Hololive has been a constant presence in my peripheral vision for the past year or so. I mean I’m the editor for a website’s anime section; clips of a fox making questionable sounds and a dragon pawning off drugs were bound to make their way in front of me eventually. From that cultural osmosis alone I knew that I never wanted to get into it but not because I wouldn’t like it, because I knew it would utterly consume me if I waded in any further than my ankles.
I used the excuse that Hololivers were primarily in Japanese to keep myself away from them, even if I can somewhat understand the language. So when hololive English, or holomyth, was announced I saw that safeguard instantly evaporate. At that point I relegated myself to diving into their debut streams and, unsurprisingly, got hooked. What has surprised me, however, is how I am enjoying their streams without reservation. Unlike say my love-hate relationship to gacha games, hololive — or more specifically holomyth — has been nothing but a positive force in my life for the week and a half I’ve engaged with it.
For those that read this far and don’t know what hololive is you can check out our latest podcast episode to get the details, including breakdowns of the new holomyth members. Suffice to say they are a group of virtual YouTubers — 56 to be exact — that all operate under the hololive umbrella. They use Live2D animated models of original anime girls and adopt various personas to host different streams be that playing video games, singing karaoke, or just chatting.
And what a variety it has been! Part of the fun of following the holomyth members has been the fact that you never quite know what to expect from them. Sure there is a very short-term schedule you can view and sure some members are more inclined to one type of stream than others, but every so often you see Kiara post a slot titled nothing but “Egg is broken. Heart is too,” and suddenly I don’t know what’s real anymore. It’s this kind of surprise and delight that I’ve been greeted to every morning when checking what kind of shenanigans they’ll be up to next, and it’s honestly been a much better jumpstart to my day than coffee has ever been.
The content of the streams alone aren’t what keep me coming back, though. If that were the case I would’ve been able to get into regular streamers long ago. It’s also the sense of camaraderie and interplay between the members that make their streams seem more like an over-arching narrative rather that just isolated microcosms. Nowhere is this more apparent than the hot-and-cold relationship between eternal phoenix Kiara and Death’s apprentice Calliope.
For someone whose past occupation was taking lives and guiding them to the underworld, it’s not difficult to see why a being who literally cannot die would get under Calli’s skin. Kiara, on the other hand, can’t get enough of River Styx’s guide. This dynamic was made readily obvious during their debut streams and has only gotten more zany as time has gone on and from further egging on by the community. Kiara rickrolling an exasperated Calli to convey her feelings had me in absolute stitches, for example. It’s a completely manufactured background, for sure, but it adds a constant throughline to their streams that make for fun treats to regular viewers.
That’s not to say everything about hololive is manufactured and fake, though. It’s not difficult to see the surface appeal of a cute anime girl putting on a show and interacting with a live audience but what shocked me about the English hololive members was just how much the human factor was still present.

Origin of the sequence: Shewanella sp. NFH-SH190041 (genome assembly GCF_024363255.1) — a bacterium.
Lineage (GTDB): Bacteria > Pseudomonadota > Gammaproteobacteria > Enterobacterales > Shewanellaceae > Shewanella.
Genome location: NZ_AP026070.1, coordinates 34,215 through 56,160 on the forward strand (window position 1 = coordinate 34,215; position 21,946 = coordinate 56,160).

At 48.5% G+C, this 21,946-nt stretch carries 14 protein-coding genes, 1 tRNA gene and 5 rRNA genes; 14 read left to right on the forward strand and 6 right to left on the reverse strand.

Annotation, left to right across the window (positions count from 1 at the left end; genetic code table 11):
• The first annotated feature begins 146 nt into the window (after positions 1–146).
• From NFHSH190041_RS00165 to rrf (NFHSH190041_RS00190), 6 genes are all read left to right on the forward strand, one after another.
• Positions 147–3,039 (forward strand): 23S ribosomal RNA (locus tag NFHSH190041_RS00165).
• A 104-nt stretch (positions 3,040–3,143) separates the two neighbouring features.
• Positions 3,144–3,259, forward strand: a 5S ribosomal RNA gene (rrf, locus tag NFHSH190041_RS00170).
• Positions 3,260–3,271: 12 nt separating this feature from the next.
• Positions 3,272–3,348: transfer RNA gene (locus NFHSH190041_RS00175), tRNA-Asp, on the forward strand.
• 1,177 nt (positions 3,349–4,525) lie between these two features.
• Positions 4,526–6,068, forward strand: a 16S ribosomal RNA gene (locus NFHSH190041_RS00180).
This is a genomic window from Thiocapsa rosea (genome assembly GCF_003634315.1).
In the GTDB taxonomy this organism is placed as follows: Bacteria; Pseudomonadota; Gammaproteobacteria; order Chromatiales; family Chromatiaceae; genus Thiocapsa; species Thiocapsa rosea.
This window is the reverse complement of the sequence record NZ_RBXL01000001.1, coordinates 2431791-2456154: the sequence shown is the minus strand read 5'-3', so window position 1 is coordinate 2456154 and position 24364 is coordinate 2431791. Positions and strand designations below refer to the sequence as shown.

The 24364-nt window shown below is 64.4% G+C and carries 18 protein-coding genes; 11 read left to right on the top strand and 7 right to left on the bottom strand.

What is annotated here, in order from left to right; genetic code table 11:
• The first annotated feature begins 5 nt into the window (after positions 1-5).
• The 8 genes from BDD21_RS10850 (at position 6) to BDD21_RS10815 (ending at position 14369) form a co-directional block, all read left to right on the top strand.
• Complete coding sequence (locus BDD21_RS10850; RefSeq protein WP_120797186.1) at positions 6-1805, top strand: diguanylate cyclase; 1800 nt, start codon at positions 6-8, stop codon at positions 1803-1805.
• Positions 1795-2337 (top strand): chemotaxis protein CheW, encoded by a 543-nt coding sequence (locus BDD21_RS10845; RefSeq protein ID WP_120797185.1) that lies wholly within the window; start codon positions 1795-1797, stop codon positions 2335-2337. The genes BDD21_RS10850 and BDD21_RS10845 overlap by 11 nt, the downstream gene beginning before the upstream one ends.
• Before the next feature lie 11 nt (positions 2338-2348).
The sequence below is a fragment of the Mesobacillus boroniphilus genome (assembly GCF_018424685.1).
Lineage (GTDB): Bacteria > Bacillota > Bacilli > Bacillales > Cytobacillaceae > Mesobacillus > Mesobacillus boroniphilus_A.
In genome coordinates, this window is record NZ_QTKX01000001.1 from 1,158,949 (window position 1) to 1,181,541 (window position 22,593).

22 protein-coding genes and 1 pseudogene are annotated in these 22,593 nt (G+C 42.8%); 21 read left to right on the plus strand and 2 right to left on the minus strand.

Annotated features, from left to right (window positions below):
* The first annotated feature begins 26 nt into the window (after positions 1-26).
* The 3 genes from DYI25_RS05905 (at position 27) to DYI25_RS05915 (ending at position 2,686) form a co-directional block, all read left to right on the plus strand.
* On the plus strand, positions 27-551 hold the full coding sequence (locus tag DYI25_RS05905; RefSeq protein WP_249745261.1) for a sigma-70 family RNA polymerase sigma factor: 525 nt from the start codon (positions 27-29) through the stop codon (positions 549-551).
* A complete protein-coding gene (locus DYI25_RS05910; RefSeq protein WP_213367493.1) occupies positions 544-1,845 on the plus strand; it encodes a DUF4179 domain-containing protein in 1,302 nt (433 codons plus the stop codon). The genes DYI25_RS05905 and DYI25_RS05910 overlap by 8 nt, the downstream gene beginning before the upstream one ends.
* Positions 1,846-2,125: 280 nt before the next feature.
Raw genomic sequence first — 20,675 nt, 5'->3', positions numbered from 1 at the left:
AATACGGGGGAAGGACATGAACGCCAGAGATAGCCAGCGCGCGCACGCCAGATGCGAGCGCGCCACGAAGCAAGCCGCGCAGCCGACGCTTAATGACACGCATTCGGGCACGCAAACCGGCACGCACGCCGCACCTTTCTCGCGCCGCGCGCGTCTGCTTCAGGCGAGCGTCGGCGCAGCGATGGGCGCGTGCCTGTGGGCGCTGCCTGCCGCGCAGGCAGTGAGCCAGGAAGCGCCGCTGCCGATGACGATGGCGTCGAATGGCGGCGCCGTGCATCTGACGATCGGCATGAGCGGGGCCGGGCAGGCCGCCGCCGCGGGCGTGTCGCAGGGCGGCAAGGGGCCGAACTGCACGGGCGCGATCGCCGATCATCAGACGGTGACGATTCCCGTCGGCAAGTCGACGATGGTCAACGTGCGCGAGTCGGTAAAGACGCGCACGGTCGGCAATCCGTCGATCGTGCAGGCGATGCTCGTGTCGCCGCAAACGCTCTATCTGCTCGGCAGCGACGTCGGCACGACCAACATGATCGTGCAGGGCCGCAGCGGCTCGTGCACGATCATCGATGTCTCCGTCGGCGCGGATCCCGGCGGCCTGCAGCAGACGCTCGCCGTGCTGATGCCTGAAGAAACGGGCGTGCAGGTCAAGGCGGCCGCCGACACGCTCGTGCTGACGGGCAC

It’s not easy to show vulnerability to anyone, much less to complete strangers. Yet Amelia demonstrated immense fortitude doing just that on her superchat opening stream. Getting the very broad strokes of her circumstances before hololive was both touching and heartbreaking, and was not a level of openness I was expecting less than a week after her debut. I’m not saying every Vtuber needs to unload their whole backstory to their audience, but this modest candidness is present amongst all the holomyth members and reminds us that there is a real person in front of the camera dedicated to improving themself.
And when one is dedicated to improving it’s difficult for that to not become infectious. I had long set down my pencil sets and more or less iced the little drawing skills I had, but damned if Ina’s drawing streams and incredibly helpful advice aren’t making me want to pick them back up! Similarly, Calli earnestly stumbling through WaniKani Japanese kanji reviews and JLPT practice tests has pushed me to renew my own WaniKani subscription. Finding inspiration in unlikely places at unlikely times is a powerful motivator, and it’s that kind of inspiration that holomyth has been providing.
The unlikely time aspect is something I want to emphasize too. Look, it’s no secret that 2020 has been a less than ideal year. In addition to my regular hobbies, I’ve tried different activities in an attempt to clear my head and take my mind off things but nothing really achieved that during these unique times. But then I watched Gura try to figure out how plugs and sockets work and suddenly my head just emptied. At the end of the day, the streams are just plain fun on top of everything else.
Since starting to follow holomyth I’ve felt more energized and motivated throughout my days. I know that sounds like some knockoff 24-Hour Energy sales pitch but it’s truly how I feel. Much like how Animal Crossing: New Horizons came at just the right time for many, chilling out to an Ina drawing stream or sweating it out to Gura playing Muse Dash was just what I needed. Hololive has been a welcome reprieve that provides a healthy dose of hope and jolliness that has been sorely missing from this year. Reality may keep on hitting but at least now, I feel like I can hit back.